A light pen is a computer input device in the form of a light-sensitive wand used in conjunction with a
computer's cathode-ray tube (CRT) display.
It allows the user to point to displayed objects or draw on the screen in a similar way to a touchscreen but
with greater positional accuracy. A light pen can work with any CRT-based display, but its ability to be used
with LCDs was unclear (though Toshiba and Hitachi displayed a similar idea at the "Display 2006" show in
Japan[1]).

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RAM(Random Access Memory) is a part of computer’s Main Memory which is directly accessible by CPU.
RAM is used to Read and Write data into it which is accessed by CPU randomly. RAM is volatile in nature, it
means if the power goes off, the stored information is lost. RAM is used to store the data that is currently
processed by the CPU. Most of the programs and data that are modifiable are stored in RAM.
Integrated RAM chips are available in two form:
1. SRAM(Static RAM)
2. DRAM(Dynamic RAM)

SRAM
The SRAM memories consist of circuits capable of retaining the stored information as long as the power is
applied. That means this type of memory requires constant power. SRAM memories are used to build Cache
Memory.
DRAM
DRAM stores the binary information in the form of electric charges that applied to capacitors. The stored
information on the capacitors tend to lose over a period of time and thus the capacitors must be periodically
recharged to retain their usage. The main memory is generally made up of DRAM chips.
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ROM-
Read-only memory (ROM) is a type of storage medium that permanently stores data on personal computers
(PCs) and other electronic devices. It contains the programming needed to start a PC, which is essential for
boot-up; it performs major input/output tasks and holds programs or software instructions.
Because ROM is read-only, it cannot be changed; it is permanent and non-volatile, meaning it also holds its
memory even when power is removed. By contrast, random access memory (RAM) is volatile; it is lost when
power is removed.

 Erasable Programmable Read-Only Memory (EPROM): This is programmed with the use of very high
voltages and exposure to approximately 20 minutes of intense ultraviolet (UV) light.
 Electrically-Erasable Programmable Read-Only Memory (EEPROM): This is used in many older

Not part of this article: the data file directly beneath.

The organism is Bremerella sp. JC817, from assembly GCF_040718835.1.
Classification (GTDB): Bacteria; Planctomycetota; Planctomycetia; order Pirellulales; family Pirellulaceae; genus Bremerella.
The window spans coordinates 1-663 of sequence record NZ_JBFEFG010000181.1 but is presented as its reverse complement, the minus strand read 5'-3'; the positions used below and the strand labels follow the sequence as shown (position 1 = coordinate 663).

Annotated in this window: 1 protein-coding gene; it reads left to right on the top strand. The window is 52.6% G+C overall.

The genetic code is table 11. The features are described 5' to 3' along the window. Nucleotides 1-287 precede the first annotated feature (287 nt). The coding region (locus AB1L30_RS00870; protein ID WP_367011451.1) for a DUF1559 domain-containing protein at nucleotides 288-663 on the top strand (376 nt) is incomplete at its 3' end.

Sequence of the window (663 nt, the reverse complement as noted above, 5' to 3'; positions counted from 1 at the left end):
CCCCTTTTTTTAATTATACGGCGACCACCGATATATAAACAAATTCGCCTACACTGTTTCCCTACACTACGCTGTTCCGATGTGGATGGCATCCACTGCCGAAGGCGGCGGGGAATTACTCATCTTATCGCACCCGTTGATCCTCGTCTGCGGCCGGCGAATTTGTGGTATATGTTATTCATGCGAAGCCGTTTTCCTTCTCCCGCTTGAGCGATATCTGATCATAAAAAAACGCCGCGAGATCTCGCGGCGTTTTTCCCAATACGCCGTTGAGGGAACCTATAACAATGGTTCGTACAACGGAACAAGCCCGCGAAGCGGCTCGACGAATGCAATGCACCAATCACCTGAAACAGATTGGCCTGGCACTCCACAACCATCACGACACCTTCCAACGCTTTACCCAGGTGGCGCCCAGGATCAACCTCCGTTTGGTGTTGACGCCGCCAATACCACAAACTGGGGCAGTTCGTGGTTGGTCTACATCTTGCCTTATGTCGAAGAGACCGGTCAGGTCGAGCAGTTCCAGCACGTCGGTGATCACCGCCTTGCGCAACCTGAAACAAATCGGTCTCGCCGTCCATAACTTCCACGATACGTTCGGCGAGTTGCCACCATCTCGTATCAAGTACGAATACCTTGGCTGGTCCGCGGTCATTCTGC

computer BIOS chips, is non-volatile storage that can be erased and programmed several times and
allows only one location at a time to be written or erased. An updated version of EEPROM is flash
memory; this allows numerous memory locations to be altered simultaneously.
 Ultraviolet-Erasable Programmable Read-Only Memory (UV-EPROM): This is read-only memory that
can be erased by the use of ultraviolet light and then reprogrammed.

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Roll of floppy disk and hard disk in computer

A floppy disk drive (FDD) is a small disk drive used in computers for data transfer, storage and backup of
small amounts of data, as well as installation of programs and driver updates. A floppy disk drive accesses
data recorded on small, removable diskettes known as floppy disks.

A hard disk drive (HDD), hard disk, hard drive, or fixeddisk, is an electro-mechanical data storage device that
uses magnetic storage to store and retrieve digital information using one or more rigid rapidly
rotating disks (platters) coated with magnetic material.

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The CD and DVD are the versions of an optical disk which mainly differ in size and manufacturing method.
Generally, a DVD can store more data than a CD, its one of the reason is that CD contain the polycarbonate
substrate on only a single side while in DVDs it present on both of the sides. We have already discussed the
construction and working principle of the optical disk in our previous article difference between Magnetic
Disk and Optical disk.
Difference Between CD and DVD

August 30, 2018 Leave a Comment

The CD and DVD are the versions of an optical disk which mainly differ in size and manufacturing method.
Generally, a DVD can store more data than a CD, its one of the reason is that CD contain the polycarbonate
substrate on only a single side while in DVDs it present on both of the sides. We have already discussed the
construction and working principle of the optical disk in our previous article difference between Magnetic
Disk and Optical disk.

The CD and DVD work on optical technology where the data retrieved by using light specifically lasers. A
laser beam is concentrated into the CD or DVD in order to read the content (data) stored in the disc in the
form of the bits and to write the conten
Comparison Chart
BASIS FOR COMPARISON CD DVD

Expands to Compact disk Digital Versatile Disk

Acquired size 700 MB 4.7 to 17 GB

Usage Less as compared to More

DVDs.

Metal layer (recording layer) position Top Middle of the disk.

on the disk

Layers of the pits Single Double (two-sided)

Spacing between the loops of the 1.6 micrometre 0.74 micrometre

spiral

Spacing between the pits 0.834 micrometre 0.4 micrometre

Error correction codes CIRC and EFMP RS-PC and EFMplus

Removal of the adhesive labels Result in damage of metal Can cause an imbalance

layer. in spin.